Director-shareholders have considerable flexibility here. Often the most tax efficient strategy is to take a salary pitched between the Lower Earnings Limit for NICs (£116 per week for 2018/19) and the NIC primary threshold (£162 per week for 2018/19). This can help retain state pension entitlement, but take the payment of NICs out of the equation. The balance of post-tax profits can then be taken as dividends. Also on the positive side, salary is tax deductible for corporation tax purposes.

 

Dividends

Dividends received by an individual have their own distinct tax treatment. They are not liable to NICs. Tax is paid on dividends at:

  • 5% for basic rate taxpayers
  • 5% for higher rate taxpayers
  • 1% for additional rate taxpayers.

Combined with the Dividend Allowance, which taxes the first £2,000 of dividends received in a tax year at 0% (with effect from 6 April 2018), these rates can produce a favourable outcome for the taxpayer. But remember that dividends are paid out of taxed profits, so corporation tax also needs to be factored in.

 

Pension provision

It should be possible for your company to make contributions into a registered pension scheme (subject to certain limits) for director-shareholders, without this being treated as an assessable benefit. Expenditure must be paid wholly and exclusively for the purposes of the trade in order to be deductible for the company. This contrasts with the position for sole traders and partners, where pension contributions would be considered a private expense and tax relief, if due, given to the sole trader or partner.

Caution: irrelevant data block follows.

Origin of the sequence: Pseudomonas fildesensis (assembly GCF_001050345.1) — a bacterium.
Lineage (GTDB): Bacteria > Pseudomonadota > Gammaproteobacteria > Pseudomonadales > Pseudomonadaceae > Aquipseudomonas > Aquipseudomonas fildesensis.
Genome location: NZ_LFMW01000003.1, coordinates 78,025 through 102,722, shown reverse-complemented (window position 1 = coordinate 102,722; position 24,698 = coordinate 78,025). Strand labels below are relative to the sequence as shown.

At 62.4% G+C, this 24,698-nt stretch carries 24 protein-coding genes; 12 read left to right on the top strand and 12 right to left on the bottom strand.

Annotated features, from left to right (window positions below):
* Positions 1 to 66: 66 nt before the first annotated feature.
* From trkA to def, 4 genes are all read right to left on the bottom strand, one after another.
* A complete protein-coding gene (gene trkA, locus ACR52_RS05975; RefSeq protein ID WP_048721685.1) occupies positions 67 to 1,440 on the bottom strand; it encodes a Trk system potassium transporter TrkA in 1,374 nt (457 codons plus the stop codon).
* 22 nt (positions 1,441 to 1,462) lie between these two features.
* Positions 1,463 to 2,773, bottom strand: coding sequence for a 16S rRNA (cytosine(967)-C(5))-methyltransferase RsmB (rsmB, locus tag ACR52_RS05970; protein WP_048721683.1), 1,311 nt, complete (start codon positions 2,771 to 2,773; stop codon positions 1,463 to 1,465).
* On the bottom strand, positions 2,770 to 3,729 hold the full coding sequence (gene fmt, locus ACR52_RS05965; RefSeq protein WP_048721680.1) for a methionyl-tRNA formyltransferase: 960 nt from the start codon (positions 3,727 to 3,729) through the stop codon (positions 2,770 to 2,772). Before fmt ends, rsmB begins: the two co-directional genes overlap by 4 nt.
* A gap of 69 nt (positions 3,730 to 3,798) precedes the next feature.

What savings could there be?

Here we consider the position for a husband and wife partnership in 2018/19.

Profits: £50,000 £100,000 £200,000
Tax and NI payable: £ £ £
As partners 8,550 23,998 65,998
As a company 7,499 20,037 63,237
Potential saving 1,051 3,961 2,761

These figures assume that the couple share profits equally, have no other sources of income, and that both take a salary of £8,424 from the company, with the balance (after corporation tax) paid as a dividend.

 

Leaving profits in the company

Where director-shareholders do not need to extract all the profits from the company to meet current expenditure, profits can be left in the company. This opens up further planning possibilities. It may be possible for example, to choose to extract in a later year, when income tax rates may be lower. It may also be possible to extract profits by means of a capital gain on a sale of shares or on the liquidation of the company in the future. Particular care is needed in what is a complex area, and consideration must also be given to HMRC’s targeted anti-avoidance rules.

When retaining profits in your company, cut off points to consider would be where income can be kept below £100,000, this having the advantage of keeping personal allowances: and £150,000, which means an individual can stay out of additional rate tax.

In tax terms, trading as a limited company can often be advantageous, but it should be stressed that it is not a one-size-fits-all solution. Working out what would be best in your circumstances means making calculations unique to you, and we would be delighted to be of service in this regard.

 

Incorporation: advantages and responsibilities